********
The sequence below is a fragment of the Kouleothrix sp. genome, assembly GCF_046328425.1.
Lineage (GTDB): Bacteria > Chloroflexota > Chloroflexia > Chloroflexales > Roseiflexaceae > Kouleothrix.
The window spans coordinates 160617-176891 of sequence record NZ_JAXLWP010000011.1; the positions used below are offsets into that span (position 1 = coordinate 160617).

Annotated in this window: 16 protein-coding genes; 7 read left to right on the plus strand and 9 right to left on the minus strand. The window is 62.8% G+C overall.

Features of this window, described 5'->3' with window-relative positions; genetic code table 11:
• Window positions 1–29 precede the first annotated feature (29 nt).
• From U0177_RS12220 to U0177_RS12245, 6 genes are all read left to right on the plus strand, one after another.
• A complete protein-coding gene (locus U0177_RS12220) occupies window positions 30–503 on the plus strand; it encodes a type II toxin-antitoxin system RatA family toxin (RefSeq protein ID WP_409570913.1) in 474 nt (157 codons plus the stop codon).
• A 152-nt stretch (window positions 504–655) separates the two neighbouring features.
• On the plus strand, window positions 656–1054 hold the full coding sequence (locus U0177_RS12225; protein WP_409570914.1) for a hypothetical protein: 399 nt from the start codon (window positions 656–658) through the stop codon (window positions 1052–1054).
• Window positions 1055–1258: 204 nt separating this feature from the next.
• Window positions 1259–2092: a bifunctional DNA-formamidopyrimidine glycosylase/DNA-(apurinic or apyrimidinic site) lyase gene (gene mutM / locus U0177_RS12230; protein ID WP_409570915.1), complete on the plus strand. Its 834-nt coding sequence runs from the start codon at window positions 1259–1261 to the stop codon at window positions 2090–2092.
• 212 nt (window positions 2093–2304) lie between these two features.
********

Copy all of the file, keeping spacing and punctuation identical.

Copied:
The sequence below is a fragment of the Kouleothrix sp. genome, assembly GCF_046328425.1.
Lineage (GTDB): Bacteria > Chloroflexota > Chloroflexia > Chloroflexales > Roseiflexaceae > Kouleothrix.
The window spans coordinates 160617-176891 of sequence record NZ_JAXLWP010000011.1; the positions used below are offsets into that span (position 1 = coordinate 160617).

Annotated in this window: 16 protein-coding genes; 7 read left to right on the plus strand and 9 right to left on the minus strand. The window is 62.8% G+C overall.

Features of this window, described 5'->3' with window-relative positions; genetic code table 11:
• Window positions 1–29 precede the first annotated feature (29 nt).
• From U0177_RS12220 to U0177_RS12245, 6 genes are all read left to right on the plus strand, one after another.
• A complete protein-coding gene (locus U0177_RS12220) occupies window positions 30–503 on the plus strand; it encodes a type II toxin-antitoxin system RatA family toxin (RefSeq protein ID WP_409570913.1) in 474 nt (157 codons plus the stop codon).
• A 152-nt stretch (window positions 504–655) separates the two neighbouring features.
• On the plus strand, window positions 656–1054 hold the full coding sequence (locus U0177_RS12225; protein WP_409570914.1) for a hypothetical protein: 399 nt from the start codon (window positions 656–658) through the stop codon (window positions 1052–1054).
• Window positions 1055–1258: 204 nt separating this feature from the next.
• Window positions 1259–2092: a bifunctional DNA-formamidopyrimidine glycosylase/DNA-(apurinic or apyrimidinic site) lyase gene (gene mutM / locus U0177_RS12230; protein ID WP_409570915.1), complete on the plus strand. Its 834-nt coding sequence runs from the start codon at window positions 1259–1261 to the stop codon at window positions 2090–2092.
• 212 nt (window positions 2093–2304) lie between these two features.